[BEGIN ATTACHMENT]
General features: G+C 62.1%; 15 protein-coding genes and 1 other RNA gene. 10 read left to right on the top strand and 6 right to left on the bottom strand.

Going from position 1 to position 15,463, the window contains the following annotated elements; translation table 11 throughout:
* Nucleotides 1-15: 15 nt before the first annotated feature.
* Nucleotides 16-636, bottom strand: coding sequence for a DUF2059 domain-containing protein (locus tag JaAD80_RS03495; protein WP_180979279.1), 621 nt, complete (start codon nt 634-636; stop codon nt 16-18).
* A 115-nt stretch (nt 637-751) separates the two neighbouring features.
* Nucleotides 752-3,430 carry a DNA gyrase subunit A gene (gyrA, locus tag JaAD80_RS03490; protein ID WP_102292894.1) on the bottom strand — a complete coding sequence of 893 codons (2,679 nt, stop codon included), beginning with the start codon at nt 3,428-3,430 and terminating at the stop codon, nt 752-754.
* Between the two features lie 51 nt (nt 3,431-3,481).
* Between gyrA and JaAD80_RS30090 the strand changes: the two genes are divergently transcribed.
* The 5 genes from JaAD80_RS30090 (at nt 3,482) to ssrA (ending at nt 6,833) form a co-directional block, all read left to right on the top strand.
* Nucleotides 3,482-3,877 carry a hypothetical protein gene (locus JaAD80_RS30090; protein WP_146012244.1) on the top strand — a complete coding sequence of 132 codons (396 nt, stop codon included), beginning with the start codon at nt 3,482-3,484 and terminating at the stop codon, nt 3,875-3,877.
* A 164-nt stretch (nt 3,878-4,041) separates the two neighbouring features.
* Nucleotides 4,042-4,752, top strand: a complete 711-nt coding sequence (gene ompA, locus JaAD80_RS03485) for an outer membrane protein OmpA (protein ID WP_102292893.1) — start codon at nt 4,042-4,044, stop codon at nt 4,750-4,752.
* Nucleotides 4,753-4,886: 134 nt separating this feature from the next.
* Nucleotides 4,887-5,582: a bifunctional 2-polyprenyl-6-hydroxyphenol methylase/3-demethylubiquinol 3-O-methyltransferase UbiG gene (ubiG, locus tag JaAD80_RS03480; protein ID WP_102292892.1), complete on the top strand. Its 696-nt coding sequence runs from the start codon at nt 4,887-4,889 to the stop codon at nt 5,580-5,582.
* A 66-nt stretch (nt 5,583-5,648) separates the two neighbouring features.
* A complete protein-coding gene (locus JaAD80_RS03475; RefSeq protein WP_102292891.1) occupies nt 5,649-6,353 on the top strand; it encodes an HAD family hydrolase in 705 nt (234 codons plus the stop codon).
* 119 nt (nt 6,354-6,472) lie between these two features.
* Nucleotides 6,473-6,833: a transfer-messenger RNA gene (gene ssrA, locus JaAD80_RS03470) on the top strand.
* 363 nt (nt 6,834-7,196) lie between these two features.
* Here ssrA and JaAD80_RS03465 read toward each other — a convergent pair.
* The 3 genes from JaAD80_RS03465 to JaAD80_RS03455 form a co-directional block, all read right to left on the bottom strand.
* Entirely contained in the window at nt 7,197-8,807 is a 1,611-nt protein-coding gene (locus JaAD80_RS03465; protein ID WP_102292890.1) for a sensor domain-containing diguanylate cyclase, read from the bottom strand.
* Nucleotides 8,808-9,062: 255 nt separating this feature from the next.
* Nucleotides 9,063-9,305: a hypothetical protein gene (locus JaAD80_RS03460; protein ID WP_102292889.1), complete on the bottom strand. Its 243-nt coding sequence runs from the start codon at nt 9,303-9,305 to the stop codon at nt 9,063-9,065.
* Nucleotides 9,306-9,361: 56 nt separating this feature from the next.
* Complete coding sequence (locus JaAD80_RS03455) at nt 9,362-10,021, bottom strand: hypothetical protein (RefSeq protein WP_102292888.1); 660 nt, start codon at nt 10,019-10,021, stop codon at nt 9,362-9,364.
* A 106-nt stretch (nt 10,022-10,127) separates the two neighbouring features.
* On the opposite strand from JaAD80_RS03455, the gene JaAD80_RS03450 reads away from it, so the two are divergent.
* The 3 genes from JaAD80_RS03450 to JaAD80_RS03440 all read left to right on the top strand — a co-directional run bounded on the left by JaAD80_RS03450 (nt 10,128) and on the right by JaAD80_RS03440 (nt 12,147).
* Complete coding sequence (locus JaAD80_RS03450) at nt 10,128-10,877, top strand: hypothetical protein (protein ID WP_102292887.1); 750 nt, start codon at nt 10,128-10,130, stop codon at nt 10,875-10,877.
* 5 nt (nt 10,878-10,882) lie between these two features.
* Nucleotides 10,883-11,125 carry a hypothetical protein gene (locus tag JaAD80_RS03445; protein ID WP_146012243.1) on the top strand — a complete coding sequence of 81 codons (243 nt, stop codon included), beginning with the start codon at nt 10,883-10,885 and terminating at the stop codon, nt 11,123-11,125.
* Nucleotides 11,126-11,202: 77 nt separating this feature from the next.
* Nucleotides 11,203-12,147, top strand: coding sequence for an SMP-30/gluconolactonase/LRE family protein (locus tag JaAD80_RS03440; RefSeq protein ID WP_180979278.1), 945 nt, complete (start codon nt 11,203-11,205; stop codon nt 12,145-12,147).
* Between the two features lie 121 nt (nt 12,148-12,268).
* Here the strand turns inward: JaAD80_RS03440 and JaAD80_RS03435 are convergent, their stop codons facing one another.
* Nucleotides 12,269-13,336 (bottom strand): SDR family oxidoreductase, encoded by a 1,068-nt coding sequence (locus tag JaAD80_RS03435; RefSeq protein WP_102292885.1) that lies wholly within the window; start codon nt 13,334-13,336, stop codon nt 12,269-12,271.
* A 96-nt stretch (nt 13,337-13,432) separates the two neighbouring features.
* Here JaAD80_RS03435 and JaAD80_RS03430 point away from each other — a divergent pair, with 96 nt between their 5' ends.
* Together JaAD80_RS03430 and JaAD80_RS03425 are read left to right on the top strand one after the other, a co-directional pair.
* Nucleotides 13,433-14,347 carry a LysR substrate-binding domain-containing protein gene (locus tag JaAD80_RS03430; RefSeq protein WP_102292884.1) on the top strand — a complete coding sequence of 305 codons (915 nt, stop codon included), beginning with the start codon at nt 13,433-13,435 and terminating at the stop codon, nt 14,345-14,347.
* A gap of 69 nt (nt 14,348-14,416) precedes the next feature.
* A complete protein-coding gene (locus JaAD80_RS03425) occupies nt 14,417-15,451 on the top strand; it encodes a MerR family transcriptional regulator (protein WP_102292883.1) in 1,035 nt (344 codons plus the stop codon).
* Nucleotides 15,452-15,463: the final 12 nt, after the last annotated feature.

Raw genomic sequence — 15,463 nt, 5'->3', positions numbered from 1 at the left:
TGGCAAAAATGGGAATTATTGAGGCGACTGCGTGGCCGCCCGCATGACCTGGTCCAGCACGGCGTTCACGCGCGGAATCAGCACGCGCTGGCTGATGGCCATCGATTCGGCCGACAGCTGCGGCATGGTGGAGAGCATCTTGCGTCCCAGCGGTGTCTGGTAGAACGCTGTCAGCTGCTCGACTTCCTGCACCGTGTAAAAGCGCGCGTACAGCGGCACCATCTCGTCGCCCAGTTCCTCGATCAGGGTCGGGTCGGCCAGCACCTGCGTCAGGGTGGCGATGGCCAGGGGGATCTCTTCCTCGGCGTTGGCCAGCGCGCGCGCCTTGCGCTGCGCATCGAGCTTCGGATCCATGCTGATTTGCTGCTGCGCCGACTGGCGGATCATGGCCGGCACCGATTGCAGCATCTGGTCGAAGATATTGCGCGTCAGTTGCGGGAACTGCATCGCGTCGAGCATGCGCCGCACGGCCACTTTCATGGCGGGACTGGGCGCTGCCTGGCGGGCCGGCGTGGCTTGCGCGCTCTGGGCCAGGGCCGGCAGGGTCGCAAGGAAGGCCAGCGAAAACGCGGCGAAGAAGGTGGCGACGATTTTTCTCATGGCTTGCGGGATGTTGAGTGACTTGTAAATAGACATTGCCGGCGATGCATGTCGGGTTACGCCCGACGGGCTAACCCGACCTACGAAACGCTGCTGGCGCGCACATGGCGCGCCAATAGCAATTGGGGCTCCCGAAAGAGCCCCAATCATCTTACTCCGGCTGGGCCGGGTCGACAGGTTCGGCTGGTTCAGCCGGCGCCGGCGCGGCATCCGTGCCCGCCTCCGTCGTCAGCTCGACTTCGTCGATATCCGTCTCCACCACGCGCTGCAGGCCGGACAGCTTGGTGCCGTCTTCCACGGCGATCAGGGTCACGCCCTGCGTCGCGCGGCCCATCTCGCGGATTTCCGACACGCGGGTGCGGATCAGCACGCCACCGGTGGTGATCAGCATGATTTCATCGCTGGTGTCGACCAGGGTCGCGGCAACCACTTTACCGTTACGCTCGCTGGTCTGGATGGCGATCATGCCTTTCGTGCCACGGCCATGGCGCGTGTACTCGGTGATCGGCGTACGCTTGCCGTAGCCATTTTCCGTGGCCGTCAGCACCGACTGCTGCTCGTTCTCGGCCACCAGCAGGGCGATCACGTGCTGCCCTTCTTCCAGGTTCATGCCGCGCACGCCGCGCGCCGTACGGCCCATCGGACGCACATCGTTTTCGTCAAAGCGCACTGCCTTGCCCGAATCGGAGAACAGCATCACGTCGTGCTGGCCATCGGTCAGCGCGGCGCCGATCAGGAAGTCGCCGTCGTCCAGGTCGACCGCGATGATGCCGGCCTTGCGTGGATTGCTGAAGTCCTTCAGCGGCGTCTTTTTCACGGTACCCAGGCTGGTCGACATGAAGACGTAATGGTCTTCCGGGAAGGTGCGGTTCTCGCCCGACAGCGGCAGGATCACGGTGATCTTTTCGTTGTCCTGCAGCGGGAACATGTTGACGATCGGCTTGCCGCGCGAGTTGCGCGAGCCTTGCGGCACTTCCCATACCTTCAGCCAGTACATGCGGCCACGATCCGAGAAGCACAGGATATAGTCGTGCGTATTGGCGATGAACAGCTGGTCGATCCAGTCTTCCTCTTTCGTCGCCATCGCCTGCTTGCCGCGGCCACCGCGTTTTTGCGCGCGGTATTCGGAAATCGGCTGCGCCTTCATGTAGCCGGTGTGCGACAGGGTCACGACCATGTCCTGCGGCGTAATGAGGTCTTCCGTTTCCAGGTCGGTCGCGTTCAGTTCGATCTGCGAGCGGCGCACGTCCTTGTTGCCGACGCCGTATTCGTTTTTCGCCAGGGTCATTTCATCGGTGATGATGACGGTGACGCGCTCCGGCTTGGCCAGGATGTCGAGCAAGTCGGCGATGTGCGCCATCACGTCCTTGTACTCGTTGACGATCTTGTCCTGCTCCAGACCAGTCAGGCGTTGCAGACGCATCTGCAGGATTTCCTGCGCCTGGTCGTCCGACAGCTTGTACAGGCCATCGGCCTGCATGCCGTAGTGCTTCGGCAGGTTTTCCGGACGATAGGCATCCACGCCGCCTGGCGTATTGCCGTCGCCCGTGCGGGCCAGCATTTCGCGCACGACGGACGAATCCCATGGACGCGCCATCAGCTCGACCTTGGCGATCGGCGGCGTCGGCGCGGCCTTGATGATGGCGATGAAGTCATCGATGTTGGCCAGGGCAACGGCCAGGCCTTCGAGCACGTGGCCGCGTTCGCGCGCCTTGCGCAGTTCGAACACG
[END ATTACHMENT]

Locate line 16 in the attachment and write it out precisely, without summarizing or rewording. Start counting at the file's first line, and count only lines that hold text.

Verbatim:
* A complete protein-coding gene (locus JaAD80_RS03475; RefSeq protein WP_102292891.1) occupies nt 5,649-6,353 on the top strand; it encodes an HAD family hydrolase in 705 nt (234 codons plus the stop codon).